Photography, South America, Thoughts, Travel

Medellin, You Changed EVERYTHING


I felt like I was going to puke. My travel nerves were at full force that day – something I hadn’t really experienced since Mexico. I was a pro at this. Why was I feeling so shitty?

“You’re already missing them.” Shaun’s replied.

And you know what? He was right.

Our travels have taken a completely different direction. As we are on our last leg of our budget, we have practically spent the entire past month in care of Couchsurfers. The dynamics have changed. It is no longer the locations that make the place, but the people we have come across and taken us into their home.

After our recent experiences, I just can’t imagine going back to hosteling alone.

We arrived to Cristina’s house exhausted after a night bus through the windy roads of the Andes. A little scared (this was only really our 3 or 4th actual time Couchsurfing), we were invited in with love and care. A full meal was set in front of us at lunch time and famished, we destroyed it.


Over the next few days we were taken under her wing along with her little girl and older sister, Laura.

Cristina’s daughter voraciously eating a hot dog.

We had a night tour of Botero park and parts of downtown our first night. Laura should have been a tour guide. Good lord. We got the skinny on some of the major buildings around downtown and the history of the parks. We could feel the love for the city’s architecture from Cristina. The ladies were in love with Medellin and their excitement to show us around was contagious. I was already loving it as well. It is not the most glamorous place in the world but the charm was thick.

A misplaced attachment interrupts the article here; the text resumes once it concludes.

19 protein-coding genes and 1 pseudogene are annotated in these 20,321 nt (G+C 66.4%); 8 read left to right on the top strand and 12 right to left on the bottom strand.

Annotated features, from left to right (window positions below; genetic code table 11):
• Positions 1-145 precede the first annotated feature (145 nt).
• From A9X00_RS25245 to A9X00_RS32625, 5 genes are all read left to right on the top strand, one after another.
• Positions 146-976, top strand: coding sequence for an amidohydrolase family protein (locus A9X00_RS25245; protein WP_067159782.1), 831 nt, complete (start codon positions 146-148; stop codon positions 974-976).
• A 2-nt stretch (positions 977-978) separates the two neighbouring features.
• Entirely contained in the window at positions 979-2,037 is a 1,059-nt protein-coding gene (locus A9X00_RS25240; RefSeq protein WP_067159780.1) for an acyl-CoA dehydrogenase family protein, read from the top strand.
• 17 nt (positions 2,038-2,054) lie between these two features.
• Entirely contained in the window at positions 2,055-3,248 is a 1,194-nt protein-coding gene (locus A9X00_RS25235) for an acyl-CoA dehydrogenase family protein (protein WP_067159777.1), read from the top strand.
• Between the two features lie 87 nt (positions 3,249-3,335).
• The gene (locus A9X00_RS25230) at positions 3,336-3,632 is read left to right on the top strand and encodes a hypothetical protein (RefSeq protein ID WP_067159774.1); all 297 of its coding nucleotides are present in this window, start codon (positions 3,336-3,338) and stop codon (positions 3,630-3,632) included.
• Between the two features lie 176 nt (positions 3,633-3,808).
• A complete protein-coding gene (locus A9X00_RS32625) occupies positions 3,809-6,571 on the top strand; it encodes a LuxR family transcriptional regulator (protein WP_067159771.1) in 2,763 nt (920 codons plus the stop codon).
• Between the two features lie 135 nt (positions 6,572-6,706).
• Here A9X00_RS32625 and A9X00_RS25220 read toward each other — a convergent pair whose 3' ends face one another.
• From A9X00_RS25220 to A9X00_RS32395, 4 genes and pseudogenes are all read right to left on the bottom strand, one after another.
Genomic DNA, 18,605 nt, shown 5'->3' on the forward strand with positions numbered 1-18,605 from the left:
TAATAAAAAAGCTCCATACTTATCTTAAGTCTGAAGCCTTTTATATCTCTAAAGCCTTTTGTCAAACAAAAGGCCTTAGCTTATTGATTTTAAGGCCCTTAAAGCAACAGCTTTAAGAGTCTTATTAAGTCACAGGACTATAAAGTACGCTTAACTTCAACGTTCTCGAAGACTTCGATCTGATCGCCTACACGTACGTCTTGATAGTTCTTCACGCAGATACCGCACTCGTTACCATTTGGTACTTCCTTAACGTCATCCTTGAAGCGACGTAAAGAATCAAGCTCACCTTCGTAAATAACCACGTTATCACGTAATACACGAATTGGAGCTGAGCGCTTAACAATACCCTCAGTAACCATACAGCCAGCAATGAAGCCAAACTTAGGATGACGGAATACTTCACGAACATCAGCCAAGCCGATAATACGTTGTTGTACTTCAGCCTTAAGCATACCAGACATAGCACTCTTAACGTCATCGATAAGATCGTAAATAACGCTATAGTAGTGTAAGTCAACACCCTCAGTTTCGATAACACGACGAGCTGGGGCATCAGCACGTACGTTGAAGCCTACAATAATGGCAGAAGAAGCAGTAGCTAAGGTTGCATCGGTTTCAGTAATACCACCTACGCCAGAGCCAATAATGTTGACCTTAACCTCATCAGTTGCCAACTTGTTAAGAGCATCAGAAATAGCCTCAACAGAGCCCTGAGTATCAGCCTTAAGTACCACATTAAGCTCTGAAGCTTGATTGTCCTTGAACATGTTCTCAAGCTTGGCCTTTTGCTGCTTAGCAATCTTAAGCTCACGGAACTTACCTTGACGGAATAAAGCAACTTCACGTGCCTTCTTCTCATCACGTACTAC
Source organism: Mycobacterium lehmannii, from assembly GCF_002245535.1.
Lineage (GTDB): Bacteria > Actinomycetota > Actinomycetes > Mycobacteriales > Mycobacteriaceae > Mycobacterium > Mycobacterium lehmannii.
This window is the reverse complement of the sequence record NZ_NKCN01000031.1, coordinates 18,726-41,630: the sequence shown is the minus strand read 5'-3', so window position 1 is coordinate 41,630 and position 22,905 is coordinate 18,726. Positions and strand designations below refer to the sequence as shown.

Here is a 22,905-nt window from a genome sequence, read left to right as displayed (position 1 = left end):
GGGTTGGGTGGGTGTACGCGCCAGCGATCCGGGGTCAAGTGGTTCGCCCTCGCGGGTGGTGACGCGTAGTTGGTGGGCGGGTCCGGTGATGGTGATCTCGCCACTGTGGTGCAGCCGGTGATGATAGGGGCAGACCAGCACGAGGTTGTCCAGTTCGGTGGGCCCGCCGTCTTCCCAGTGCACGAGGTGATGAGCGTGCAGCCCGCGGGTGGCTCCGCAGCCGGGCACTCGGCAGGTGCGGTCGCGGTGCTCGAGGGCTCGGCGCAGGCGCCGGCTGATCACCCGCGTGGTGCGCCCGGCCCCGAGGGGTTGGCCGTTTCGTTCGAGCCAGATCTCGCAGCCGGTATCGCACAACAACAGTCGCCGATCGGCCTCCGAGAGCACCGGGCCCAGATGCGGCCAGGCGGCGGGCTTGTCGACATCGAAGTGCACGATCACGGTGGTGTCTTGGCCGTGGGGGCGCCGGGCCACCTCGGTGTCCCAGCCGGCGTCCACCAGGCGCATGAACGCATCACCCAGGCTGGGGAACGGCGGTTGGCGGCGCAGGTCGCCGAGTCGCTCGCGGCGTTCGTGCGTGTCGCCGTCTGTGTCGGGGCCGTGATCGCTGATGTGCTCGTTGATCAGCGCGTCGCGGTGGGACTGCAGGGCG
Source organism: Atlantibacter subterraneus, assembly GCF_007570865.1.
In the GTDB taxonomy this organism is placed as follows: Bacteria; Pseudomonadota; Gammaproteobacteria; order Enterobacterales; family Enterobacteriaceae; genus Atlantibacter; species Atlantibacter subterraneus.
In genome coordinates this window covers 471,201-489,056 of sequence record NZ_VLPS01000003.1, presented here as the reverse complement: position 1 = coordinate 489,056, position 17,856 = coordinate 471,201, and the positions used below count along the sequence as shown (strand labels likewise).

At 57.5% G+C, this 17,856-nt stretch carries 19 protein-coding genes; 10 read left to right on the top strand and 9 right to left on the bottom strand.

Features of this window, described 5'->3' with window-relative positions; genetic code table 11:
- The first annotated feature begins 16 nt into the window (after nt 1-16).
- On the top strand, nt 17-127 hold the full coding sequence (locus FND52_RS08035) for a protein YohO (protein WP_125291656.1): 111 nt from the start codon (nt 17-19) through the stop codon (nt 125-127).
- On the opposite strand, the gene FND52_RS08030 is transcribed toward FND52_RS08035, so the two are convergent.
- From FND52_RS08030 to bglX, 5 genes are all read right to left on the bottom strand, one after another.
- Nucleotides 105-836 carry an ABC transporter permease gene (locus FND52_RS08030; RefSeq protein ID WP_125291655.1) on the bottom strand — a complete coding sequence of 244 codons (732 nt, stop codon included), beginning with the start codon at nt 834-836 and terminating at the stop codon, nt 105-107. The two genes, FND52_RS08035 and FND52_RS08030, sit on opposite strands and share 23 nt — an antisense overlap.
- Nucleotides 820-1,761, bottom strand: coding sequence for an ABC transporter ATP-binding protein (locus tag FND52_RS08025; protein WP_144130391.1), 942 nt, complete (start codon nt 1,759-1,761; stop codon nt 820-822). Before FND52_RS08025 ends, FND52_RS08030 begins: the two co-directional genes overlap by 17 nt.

Botero Park, Medellin
Lookie at this awesome architecture!

Did I mention that people who live in the state of Antioquia are like Texans? They tend to relate themselves to their state before their country.

Oh yes, I love it here.

Laura and Cristina joined us as we took the tram to sight see the massive city. Coming from a smaller city, it takes my breath away when I see urban sprawl. It is indescribable. HUGE. WOW.

Shaun and Cristina


One night we were invited out to a friend’s bar (The Creed Bar) to get a few drinks with friends. This is when it hit me. We were no longer just visitors to them. We were officially long lost friends or family. Conversations were free flowing (as was the booze) and for the first time since Guadalajara, I felt like I belonged. Hugs were genuine. Our new friends were not treating us as a commodity. They wanted us to be part of their lives.

Friends in Medellin

Friends in Medellin.

Creed Bar in Medellin

It still pangs my heart when I receive messages from Cristina and Laura. I so want to be part of their community. I have to force myself to move on. We have a major traveler’s dilemma. We have the rest of the continent to see and not that much time to do it in. Do you sacrifice not seeing things to stay put? We will eventually have to leave. Will forging stronger relationships be detrimental in the long run?

And this is why I felt like hell leaving Medellin. So many thoughts in my mind. So many emotions filling my heart.

Our travels have already changed so much.

33 thoughts on “Medellin, You Changed EVERYTHING”

    1. @Brooke: I think we’re considering going back for New Years and Christmas since we seem like bastard children trying to go anywhere else. Getting accommodation during the holidays is rough!